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Here it is: The worst booking mistake I’ve ever seen

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Michelle Couch-Friedman

Consumer reporter and ombudsman

What if you made the worst booking mistake ever — and realized it just moments too late?

Lori K. did just that. This novice traveler intended to book a relaxing all-inclusive beachfront hotel in Jamaica for her son and herself. But she accidentally ended up with a nonrefundable, landlocked business hotel that forbids children — located one hour from the beach.

Now Lori is asking our advocacy team if we can do anything about her $1,500 vacation planning gaffe. (Note: I have redacted Lori’s last name because she’s asked for privacy concerning her medical condition.)

Lori’s colossal booking mistake underscores the fact that not everyone should attempt to book their own travel. In this case, a professional trip advisor could have provided critical guidance to this rookie traveler. And although we don’t typically mediate self-created fiascos, Lori has an extenuating circumstance that I found difficult to disregard.

A giant booking mistake using Priceline’s Express Deals

Lori has been nearly bedridden for the past ten years as a result of complications of Lyme disease. One of those complications is that, at just 50 years old, Lori is suffering from early onset dementia. She wears an Exelon patch and takes daily medication to slow the progression of the brain disorder.

“This year, my treatment finally made me start to feel better,” Lori told me. “I wanted to celebrate by taking a beach vacation with my 16-year-old son. Friends of ours gifted us with miles for free flights.”

Lori then used Priceline’s Express Deals to try to book the lowest rate for an all-inclusive beach hotel. This feature on the Priceline website allows travelers to book time-limited, low-rate hotels. Those properties are sometimes discounted up to 60 percent. There’s one major caveat, though — Priceline doesn’t reveal the specific hotel until after you confirm your reservation.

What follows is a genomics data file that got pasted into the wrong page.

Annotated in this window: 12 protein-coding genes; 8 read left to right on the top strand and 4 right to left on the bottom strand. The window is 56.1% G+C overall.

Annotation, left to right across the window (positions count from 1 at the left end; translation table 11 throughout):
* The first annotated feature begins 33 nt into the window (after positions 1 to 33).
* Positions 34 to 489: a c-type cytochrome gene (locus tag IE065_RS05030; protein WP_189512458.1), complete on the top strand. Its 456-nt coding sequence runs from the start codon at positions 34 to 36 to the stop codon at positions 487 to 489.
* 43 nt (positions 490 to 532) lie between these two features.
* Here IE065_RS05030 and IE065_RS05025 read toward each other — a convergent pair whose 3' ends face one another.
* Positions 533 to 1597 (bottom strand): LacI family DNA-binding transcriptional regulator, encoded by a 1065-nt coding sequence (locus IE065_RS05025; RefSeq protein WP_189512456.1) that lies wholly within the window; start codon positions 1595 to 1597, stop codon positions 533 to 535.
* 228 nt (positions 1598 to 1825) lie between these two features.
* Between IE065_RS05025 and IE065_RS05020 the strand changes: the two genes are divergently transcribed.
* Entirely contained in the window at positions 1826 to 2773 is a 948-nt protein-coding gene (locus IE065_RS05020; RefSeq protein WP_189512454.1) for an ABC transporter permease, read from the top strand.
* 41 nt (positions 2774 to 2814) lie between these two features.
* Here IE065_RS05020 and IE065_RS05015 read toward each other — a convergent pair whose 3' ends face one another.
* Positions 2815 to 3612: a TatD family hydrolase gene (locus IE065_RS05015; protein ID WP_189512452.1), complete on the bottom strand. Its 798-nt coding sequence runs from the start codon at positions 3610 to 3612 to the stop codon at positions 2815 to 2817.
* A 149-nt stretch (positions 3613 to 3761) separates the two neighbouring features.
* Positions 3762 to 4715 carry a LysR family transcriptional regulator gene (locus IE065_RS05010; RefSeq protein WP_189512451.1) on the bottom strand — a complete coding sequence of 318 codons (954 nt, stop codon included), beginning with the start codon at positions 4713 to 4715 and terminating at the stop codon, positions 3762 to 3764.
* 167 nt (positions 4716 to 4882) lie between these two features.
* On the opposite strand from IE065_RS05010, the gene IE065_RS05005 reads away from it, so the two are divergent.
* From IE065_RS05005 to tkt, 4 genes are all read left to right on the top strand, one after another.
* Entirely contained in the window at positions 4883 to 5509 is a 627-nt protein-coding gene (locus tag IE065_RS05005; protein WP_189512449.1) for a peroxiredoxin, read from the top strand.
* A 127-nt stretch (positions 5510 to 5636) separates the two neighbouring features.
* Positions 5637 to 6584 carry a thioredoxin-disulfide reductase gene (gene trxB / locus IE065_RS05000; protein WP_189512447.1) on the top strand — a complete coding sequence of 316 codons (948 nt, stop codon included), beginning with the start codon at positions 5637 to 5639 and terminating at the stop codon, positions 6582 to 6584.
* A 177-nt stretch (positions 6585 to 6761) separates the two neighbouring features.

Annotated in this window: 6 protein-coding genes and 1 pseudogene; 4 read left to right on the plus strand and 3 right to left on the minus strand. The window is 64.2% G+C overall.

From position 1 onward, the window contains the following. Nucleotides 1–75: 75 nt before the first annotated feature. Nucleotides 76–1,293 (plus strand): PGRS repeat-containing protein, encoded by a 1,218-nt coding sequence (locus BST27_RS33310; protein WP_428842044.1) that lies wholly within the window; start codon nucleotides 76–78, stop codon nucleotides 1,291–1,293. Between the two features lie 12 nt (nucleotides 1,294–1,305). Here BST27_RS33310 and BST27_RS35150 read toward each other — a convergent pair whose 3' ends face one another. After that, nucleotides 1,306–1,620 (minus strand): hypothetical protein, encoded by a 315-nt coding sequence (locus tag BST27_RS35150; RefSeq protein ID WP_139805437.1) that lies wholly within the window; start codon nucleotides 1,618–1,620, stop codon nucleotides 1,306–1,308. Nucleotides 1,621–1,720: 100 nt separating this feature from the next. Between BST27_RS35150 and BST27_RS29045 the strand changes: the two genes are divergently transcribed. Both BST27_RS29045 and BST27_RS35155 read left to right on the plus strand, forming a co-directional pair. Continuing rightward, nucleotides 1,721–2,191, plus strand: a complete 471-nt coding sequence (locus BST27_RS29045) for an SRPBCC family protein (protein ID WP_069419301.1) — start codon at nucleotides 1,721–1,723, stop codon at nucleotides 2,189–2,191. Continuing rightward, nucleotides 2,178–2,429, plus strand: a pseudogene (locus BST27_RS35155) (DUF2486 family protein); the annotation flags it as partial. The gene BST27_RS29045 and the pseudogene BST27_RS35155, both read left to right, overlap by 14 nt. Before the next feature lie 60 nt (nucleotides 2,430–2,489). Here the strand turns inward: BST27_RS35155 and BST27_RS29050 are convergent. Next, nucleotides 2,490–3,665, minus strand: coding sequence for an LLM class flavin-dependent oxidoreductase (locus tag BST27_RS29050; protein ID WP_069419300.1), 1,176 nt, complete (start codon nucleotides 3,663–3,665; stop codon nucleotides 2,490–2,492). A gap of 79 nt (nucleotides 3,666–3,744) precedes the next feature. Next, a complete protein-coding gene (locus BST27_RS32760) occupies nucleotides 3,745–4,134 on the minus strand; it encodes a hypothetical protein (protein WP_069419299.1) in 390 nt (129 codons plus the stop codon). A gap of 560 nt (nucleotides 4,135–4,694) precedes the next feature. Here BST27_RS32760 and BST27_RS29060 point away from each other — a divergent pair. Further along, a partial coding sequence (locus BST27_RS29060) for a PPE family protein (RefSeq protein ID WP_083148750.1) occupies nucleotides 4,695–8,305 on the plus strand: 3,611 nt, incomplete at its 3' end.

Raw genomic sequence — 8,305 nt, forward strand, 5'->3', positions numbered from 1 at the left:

This traveler made the worst booking mistake ever using Priceline's Express Deals.
Express Deals can be great — if you don’t make the booking mistake that Lori did.

To the best of her recollection, Lori told me, she requested a beachfront, all-inclusive hotel. Not familiar with Jamaica, she did not indicate any specific town or parish. When the search results came back, she selected the lowest rate and clicked “confirm.” She was pleased with the ease of the process.

And then came the big reveal, and Lori suddenly realized she had made an enormous booking mistake.

This is definitely not an all-inclusive beach hotel

I know nothing about Jamaica, so I called the hotel to ask about the beach and all-inclusive features. They said they were an hour and a half from the beach. And nothing was included as it was a business hotel and not a resort. I was shocked. That’s when I realized I made a booking mistake somewhere along the line.

Within one hour of making the reservation, Lori was on the phone with Priceline begging to cancel. She explained that she thought that every hotel that Priceline listed was a beach hotel. She had not read the fine print or taken a close look at the general location of the hotel before she confirmed.

Unfortunately, the terms and conditions of the Priceline Express Deals made it impossible to cancel. The Priceline representative referred Lori to the nonrefundable nature of these particular hotels:

Unless specifically noted otherwise, all hotel reservations are non-cancelable, non-refundable, non-changeable and non-transferable by you. Once you purchase a reservation, your method of payment will be charged for the amount shown – regardless of whether or not the reservation is used. Credit will not be given for unused reservations and cannot be used toward any future purchases.

A devastating $1,500 booking error

Lori says she was devastated by her $1,500 booking error. Not knowing what else to do, she wrote a novel-length letter begging Priceline to reconsider her problem.

There were multiple problems with Lori’s letter that made it ineffective.

First, as I point out in my article on solving consumer problems, you must keep your request for help brief. Company executives, customer service representatives (and consumer advocates) receive tons of these types of letters every day. To make yours stand out, make sure it’s short and sweet.

Lori’s letter detailed all her struggles with her illness during the past ten years. Her request to change her reservation was buried somewhere inside the message. But I thought it was likely that no one reading the email had gotten that far.